“The two surgeons (the younger Dr. Ferguson, played by baritone David McFerrin and the elder Dr. Robert Knox, played by the luminous William Burden) played their roles, musically and dramatically, with a wonderful balance between theatrical exaggeration and ready-for-my-close-up intensity.” - Boston Musical Intelligencer review of Boston Lyric Opera’s “Burke and Hare,” November 11, 2017

“The soloists . . all sang terrifically in turn . . McFerrin sang what might be called the only rarity on the program, Pierrot’s Tanzlied from Erich Korngold’s opera “Die tote Stadt.” . . the aria dwells in memory, and McFerrin made it all seem present.”- Cape Cod Times review of Cape Symphony’s Opera Gala, September 18, 2017

“David McFerrin, as Ptolemy’s right-hand man Achillas, displayed a baritone of deft and appealing posture.” - Boston Globe review of Boston Baroque’s Julius Caesar, April 23, 2017

“Ferreira and McFerrin both turned in excellent performances . . McFerrin’s ample baritone was darkly authoritative and impassioned. Both voices easily filled the space, and both singers brought impressive physicality to the performance.”
-Opera News review of Boston Lyric Opera’s In the Penal Colony, February 2016

“The disturbingly eloquent baritone David McFerrin”
-Wall Street Journal review of McFerrin’s portrayal of the Officer in Boston Lyric Opera’s In the Penal Colony,
November 18, 2015

“The outstanding pair of Neal Ferreira (Visitor) and David McFerrin (Officer) carried the show . . David McFerrin drilled through the Officer’s cinderblock vocal lines with unflinching conviction. The character was at first entirely emotionless and official, standing ramrod straight, but the Officer’s stunted, sadomasochistic psyche gradually exposed itself as McFerrin removed the layers of his space suit . . his voice took on notes of frightening desperation without losing an ounce of strength.”
- Boston Musical Intelligencer review of Boston Lyric Opera’s In the Penal Colony, November 13, 2015

“Ferreira and McFerrin are excellent . . the singers project such impeccable diction”
- WBUR Artery review of Boston Lyric Opera’s In the Penal Colony, November 12, 2015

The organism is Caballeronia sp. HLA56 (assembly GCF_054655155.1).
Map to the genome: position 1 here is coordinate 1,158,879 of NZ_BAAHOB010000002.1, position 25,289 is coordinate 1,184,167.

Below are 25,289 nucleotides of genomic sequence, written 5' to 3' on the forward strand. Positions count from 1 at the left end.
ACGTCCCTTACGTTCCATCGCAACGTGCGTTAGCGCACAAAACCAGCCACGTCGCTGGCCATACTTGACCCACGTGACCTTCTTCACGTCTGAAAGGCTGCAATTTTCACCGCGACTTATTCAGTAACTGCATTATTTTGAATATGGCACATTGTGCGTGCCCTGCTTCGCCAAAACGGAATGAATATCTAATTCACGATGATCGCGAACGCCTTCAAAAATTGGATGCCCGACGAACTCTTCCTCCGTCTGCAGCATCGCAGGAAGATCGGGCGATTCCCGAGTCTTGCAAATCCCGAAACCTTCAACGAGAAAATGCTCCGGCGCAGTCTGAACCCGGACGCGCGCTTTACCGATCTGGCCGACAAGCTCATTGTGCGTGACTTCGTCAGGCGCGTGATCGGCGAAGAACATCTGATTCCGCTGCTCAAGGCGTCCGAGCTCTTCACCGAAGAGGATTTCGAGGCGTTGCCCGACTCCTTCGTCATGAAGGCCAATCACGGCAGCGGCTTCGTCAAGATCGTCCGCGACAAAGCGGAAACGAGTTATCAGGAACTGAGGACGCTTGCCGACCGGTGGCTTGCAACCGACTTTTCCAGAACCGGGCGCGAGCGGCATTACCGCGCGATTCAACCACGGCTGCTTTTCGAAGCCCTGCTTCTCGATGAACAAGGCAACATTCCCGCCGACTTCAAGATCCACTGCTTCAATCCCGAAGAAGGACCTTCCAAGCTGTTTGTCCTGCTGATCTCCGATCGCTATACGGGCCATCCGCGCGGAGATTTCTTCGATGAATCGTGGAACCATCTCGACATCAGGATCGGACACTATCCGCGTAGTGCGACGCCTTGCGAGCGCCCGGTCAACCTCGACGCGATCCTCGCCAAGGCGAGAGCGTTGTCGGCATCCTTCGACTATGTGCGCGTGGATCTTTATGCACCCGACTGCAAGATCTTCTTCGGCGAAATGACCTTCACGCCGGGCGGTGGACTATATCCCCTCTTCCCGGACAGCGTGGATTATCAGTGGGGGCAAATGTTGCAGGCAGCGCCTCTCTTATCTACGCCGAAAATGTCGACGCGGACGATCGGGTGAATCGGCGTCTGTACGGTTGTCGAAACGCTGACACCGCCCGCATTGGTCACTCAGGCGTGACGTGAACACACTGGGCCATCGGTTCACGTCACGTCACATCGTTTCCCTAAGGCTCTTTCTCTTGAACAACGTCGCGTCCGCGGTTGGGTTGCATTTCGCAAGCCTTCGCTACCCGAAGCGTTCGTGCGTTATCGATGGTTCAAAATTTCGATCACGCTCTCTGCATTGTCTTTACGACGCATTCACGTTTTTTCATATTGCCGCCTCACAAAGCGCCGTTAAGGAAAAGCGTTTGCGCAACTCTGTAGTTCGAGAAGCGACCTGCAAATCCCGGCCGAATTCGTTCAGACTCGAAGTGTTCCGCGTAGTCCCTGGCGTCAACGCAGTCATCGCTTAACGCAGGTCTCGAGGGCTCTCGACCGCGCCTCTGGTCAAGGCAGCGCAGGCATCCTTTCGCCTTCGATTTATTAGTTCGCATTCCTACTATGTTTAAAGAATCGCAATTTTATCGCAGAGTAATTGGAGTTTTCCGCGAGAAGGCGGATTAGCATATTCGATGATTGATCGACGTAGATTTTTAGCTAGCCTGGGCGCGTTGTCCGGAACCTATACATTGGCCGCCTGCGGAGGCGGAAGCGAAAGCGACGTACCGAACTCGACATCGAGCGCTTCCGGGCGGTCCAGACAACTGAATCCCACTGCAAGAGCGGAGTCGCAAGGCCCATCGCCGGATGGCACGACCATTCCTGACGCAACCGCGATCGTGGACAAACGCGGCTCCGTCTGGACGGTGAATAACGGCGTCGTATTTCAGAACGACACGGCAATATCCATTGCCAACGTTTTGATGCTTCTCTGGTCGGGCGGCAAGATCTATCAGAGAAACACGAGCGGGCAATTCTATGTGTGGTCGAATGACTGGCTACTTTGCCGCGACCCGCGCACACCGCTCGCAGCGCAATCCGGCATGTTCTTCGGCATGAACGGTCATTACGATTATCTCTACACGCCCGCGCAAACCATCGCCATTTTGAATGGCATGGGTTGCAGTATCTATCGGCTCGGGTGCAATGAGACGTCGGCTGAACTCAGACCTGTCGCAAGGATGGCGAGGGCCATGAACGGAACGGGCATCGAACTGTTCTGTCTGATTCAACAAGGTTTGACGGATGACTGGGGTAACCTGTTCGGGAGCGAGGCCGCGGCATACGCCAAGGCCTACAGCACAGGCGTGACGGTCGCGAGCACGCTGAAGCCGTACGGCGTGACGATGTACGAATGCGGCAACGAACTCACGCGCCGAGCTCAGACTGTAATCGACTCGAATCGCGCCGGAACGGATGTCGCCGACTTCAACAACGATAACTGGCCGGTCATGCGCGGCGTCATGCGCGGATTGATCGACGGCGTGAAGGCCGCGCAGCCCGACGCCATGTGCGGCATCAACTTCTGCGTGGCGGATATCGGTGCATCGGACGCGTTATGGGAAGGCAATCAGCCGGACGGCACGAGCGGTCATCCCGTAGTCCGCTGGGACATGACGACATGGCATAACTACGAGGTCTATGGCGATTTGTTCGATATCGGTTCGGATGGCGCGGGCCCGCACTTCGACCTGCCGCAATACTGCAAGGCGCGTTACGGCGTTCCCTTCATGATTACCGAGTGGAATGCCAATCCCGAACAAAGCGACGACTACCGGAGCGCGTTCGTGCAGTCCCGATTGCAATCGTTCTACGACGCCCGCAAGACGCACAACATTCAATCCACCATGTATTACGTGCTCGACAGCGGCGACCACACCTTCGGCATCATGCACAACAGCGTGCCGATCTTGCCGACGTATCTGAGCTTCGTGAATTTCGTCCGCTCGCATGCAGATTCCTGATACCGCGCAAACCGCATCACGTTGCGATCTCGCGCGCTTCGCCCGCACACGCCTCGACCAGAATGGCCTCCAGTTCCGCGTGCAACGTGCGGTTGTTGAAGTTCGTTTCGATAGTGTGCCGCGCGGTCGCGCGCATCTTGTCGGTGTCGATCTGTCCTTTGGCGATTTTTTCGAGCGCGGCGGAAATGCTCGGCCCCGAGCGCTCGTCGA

“Baritone David McFerrin . . wielded his powerful stage presence and dark mahogany-hued timbre to great dramatic and comedic effect. He demonstrated enormous range, evoking a scene of ghostly horror in a sequence from Oedipus, while as the title character in “Scene of the Drunken Poet” from Fairy Queen, he strutted his hour on the stage with uproariously dissipated glee. . by the time the cast and orchestra arrived at the soothing, almost narcotic harmonies of the closing line “let him sleep”, one felt McFerrin had thoroughly earned his rest.”
- Boston Musical Intelligencer review of the Henry Purcell Society of Boston’s “Incidental Theater Music of Henry Purcell,” September 22, 2015

“Neil Ferreira, Samuel Levine and David McFerrin, as the travelers, are somehow larger than life as a trio, and they manage MacMillan’s difficult part-writing with ease”
-Opera News review of the recording of Boston Lyric Opera’s Clemency, February 2015

“David McFerrin made a powerful impression as the betrayed King Mark”
- Opera News review of Boston Lyric Opera’s Love Potion, Feburary 2015

“Among soloists, baritone David McFerrin provided the highlights. He brought about as much operatic drama to the work as it could take, snapping off the German consonants with relish as he delivered a stirring performance of the aria “Ich will von Jesu Wundern singen” (I will sing of the wonders of Jesus).”
- South Florida Classical Review of Seraphic Fire’s program, February 15, 2014

“I was taken elsewhere with performances by basses Woodrow Bynum and David McFerrin”
-Hub Review of Handel and Haydn Society’s Bach B Minor Mass, October 24, 2013

“As the Trojan prince Aeneas, the baritone David McFerrin delivered the complete
package –a commanding stage presence and a voice of seductive vocal beauty that made him a convincing object of the queen’s love.”
- South Florida Classical Review of Seraphic Fire’s Dido and Aeneas, February 23, 2013